Until the end of the lease period (often measured in decades or centuries; a 99-year lease is quite common) the leaseholder has the right to remain in occupation as an assured tenant paying an agreed rent to the owner. Terms of the agreement are contained in a lease, which has elements of contract and property law intertwined.

The term estate for years may occasionally be used. This refers to a leasehold estate for any specific period of time (the word "years" is misleading.) An estate for years is not automatically renewed.

Colloquially, "lease" and "leasing" are often a formalization of a longer, specific period as compared with a "rental" that created a tenancy at will, terminable or renewable at the end of a short period.

Sharecropping

Sharecropping is a form of agriculture in which a landowner allows a tenant to use the land in return for a share of the crops produced on their portion of land. Sharecropping has a long history and there are a wide range of different situations and types of agreements that have used a form of the system. Some are governed by tradition, and others by law. Legal contract systems such as the Italian mezzadria, the French métayage, the Spanish mediero, the Slavic połowcy,издoльщина or the Islamic system of muqasat, occur widely.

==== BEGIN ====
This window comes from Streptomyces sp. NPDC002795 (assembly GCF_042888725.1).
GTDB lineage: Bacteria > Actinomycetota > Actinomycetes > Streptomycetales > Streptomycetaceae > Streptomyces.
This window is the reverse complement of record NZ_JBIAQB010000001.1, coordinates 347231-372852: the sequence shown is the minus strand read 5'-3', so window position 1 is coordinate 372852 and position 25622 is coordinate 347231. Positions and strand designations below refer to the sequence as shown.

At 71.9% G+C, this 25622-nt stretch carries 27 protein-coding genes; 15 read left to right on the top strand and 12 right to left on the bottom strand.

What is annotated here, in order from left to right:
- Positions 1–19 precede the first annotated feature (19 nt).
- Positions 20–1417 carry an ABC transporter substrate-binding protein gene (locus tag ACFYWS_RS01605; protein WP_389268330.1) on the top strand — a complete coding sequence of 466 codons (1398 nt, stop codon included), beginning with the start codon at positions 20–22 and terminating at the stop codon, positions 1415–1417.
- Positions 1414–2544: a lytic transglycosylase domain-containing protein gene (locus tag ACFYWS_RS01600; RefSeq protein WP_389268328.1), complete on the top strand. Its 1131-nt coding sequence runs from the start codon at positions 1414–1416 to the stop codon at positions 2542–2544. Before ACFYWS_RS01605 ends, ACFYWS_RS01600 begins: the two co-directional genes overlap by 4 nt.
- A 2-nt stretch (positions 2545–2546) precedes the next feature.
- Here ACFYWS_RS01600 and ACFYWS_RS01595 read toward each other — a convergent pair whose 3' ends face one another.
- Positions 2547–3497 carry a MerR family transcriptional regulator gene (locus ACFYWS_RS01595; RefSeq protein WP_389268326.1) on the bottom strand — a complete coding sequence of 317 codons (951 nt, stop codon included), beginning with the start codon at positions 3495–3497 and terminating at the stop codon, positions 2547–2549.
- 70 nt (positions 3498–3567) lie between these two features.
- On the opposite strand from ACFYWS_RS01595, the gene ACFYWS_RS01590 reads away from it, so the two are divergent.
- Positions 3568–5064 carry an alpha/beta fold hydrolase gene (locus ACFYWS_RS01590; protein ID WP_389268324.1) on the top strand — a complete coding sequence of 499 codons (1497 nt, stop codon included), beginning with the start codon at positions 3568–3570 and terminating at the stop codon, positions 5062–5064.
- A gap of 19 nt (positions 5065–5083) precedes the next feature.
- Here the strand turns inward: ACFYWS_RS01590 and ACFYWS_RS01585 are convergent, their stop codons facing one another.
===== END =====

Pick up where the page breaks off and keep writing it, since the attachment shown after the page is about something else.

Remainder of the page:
Sirajul Islam

Sirajul Islam is the chairman of the Board of Editors of Banglapedia, the national encyclopedia of Bangladesh, and the editor of the Journal of the Asiatic Society of Bangladesh. He is a prominent Bangladeshi historian, famous for his works on agriculture, British era land tenure and social history of Bengal.

Socage

Socage () was one of the feudal duties and hence land tenure forms in the feudal system. A farmer, for example, held the land in exchange for a clearly defined, fixed payment to be made at specified intervals to his feudal lord, who in turn had his own feudal obligations, to the farmer (principally those of protection) and to the Crown. In theory this might involve supplying the lord with produce but most usually it meant a straightforward payment of cash, i.e., rent.

It contrasted with other forms of tenure including serjeanty (the farmer paid no rent but had to perform some personal/official service on behalf of his lord, including in times of war) and frankalmoin (some form of religious service). For those higher in the feudal hierarchy, there was also knight-service (military service) as a condition of land tenure.